The poetry of the Sufi Rumi often lends itself to mysticism and serene slippages of the tongue. Rumi represents the tremendous hermeneutic depth inherent in the incessant reinterpretation of Islam and the Quran. As a scholar and headmaster of schools in the Middle East Rumi was exposed to the most modern advances in science and philosophy of his time, which is evident in the topos of his writing He was a firm believer that if you speak a new language you shall have a new world before your eyes; which points to the very modern concept that language is constitutive of our shared reality.
Confused and distraught
Again I am raging, I am in such a state by your soul that everybond you bind, I break, by your soul.I am like heaven, like the moon, like a candle by your glow; I am allreason, all love, all soul, by your soul.My joy is of your doing, my hangover of your thorn; whatever side you turn your face, I turn mine, by your soul.I spoke in error; it is not surprising to speak in error in this state, for this moment I cannot tell cup from wine, by your soul.I am that madman in bonds who binds the “divs”; I, the madman,am a Solomon with the “divs”, by your soul.Whatever form other than love raises up its head from my heart, forthwith I drive it out of the court of my heart, by your soul.Come, you who have departed, for the thing that departscomes back; neither you are that, by my soul, nor I am that, by your soul.Disbeliever, do not conceal disbelief in your soul, for I will recitethe secret of your destiny, by your soul.Out of love of Sham-e Tabrizi, through wakefulness or nightrising, like a spinning mote I am distraught, by your soul.
“Mystical Poems of Rumi 2″ A. J. Arberry
The University of Chicago Press, 1991
The University of Chicago Press, 1991
There are some who try and abstract Rumi out of his historical and cultural context in order to harness the eternal essence of his writing, his poetry has been translated into contemporary American idioms as well. There is an undeniable benefit to making the language of his works more accessible to larger audiences, however its clear there is little value in completely ignoring the origins and influences of his work; i.e. the theological environment from whence it arose.
Rumi’s work has the feel less of a sermon than a dialogue or discourse, a song or a conversation. In the above poem he writes “I, the madman, am a Solomon.” There is an uncanny similarity between his poetry and the Songs of Solomon, odes of love to the divine rather than Jeremiads.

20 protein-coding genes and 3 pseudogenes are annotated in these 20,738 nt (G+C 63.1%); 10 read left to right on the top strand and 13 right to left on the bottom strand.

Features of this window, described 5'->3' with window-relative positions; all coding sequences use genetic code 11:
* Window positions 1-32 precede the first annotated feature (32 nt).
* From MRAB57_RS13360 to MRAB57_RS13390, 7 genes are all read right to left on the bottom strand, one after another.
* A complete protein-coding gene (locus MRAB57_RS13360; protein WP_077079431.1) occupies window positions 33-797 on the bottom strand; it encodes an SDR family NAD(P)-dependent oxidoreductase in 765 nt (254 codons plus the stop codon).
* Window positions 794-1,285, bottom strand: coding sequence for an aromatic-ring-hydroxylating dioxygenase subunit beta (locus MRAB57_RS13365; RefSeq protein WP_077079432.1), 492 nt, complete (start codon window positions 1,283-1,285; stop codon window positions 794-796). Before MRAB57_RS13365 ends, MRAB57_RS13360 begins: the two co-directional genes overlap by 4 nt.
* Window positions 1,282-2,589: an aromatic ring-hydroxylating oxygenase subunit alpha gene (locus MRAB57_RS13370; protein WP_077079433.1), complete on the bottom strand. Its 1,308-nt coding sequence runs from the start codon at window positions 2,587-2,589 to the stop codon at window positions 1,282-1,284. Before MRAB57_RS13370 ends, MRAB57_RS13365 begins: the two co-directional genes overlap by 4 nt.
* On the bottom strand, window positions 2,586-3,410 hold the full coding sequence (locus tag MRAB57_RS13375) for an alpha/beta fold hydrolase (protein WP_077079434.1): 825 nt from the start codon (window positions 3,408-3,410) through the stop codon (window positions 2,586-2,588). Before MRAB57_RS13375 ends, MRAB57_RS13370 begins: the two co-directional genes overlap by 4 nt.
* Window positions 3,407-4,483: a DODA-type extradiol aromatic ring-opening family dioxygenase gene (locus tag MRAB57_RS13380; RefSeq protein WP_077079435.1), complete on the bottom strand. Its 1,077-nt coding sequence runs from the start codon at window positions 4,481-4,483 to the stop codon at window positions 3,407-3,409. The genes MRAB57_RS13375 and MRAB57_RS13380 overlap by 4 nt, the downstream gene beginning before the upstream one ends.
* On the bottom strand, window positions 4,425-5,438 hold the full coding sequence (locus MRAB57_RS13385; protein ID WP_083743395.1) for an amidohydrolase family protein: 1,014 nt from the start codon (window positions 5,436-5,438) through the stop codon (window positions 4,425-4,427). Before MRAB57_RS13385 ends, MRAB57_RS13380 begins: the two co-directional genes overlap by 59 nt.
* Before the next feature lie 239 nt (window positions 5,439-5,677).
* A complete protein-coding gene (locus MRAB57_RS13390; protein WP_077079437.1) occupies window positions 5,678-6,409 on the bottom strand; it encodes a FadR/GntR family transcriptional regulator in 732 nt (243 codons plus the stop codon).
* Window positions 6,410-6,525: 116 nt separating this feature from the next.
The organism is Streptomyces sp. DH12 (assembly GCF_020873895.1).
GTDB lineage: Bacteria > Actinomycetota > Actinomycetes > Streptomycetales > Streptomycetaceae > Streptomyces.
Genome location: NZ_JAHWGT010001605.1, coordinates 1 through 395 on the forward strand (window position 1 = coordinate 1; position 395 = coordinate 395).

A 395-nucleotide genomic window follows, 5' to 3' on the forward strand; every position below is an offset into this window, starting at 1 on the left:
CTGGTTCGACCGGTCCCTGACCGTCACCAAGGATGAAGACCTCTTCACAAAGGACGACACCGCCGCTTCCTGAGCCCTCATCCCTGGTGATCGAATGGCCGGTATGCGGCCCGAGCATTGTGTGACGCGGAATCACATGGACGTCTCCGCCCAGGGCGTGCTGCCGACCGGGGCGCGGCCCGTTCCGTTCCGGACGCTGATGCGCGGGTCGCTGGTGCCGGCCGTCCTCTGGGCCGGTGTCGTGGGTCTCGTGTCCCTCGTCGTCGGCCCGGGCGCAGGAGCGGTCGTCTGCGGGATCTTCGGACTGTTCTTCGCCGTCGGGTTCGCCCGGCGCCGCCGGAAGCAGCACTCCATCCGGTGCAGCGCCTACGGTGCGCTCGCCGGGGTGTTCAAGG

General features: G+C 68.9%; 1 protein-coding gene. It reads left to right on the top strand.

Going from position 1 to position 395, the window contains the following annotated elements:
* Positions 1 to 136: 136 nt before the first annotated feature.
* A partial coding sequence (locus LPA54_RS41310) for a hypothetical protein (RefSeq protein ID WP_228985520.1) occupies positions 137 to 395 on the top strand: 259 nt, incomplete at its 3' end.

While there is a stark similarity in styles between Solomon and Rumi in their mode of presentation, there are much more poignant cleavages running through the content of the messages themselves. One major difference between the belief systems erected by the different theological traditions is in the understanding of the origin of evil. While Christianity tells a narrative of the Fall of Man and Original Sin, for the Sufi’s it is a question of ‘vic’ or remembrance of a forgotten divine. Humanity is impregnated with a spirit that is both beyond and every bit a part of itself, one gets a glimpse of or tastes a bit of this ethereal yet immanent essence through finite yet particular experiences of love.
For Rumi, the task of living righteously in the world is not a prohibitionist warding off of evil, but rather a hopeful stylistics of existence that seeks to affirm the divine in one’s working on and understanding of the world. It is a mode of being that begins with an ethos of generosity, in its interpretation of Islamic code, in its disposition toward others, and in its cultivation of habits in the daily regimen of life. To live justly is less so the protection of a body from harmful pathogens, than is it a joyful journey in search for the lost ruins of the spirit.
This interpretation of Islam, one that is more commonplace for many Iranians, is one radically opposed to that in the lamestream media. It seems to strike at and shatter the certainty of the American conception of radical Muslims. Moreover, it is an ethos that embraces and actively advocates for a cosmopolitanism in global affairs. Perhaps there are overlooked wooden grains in the carpentry of religion.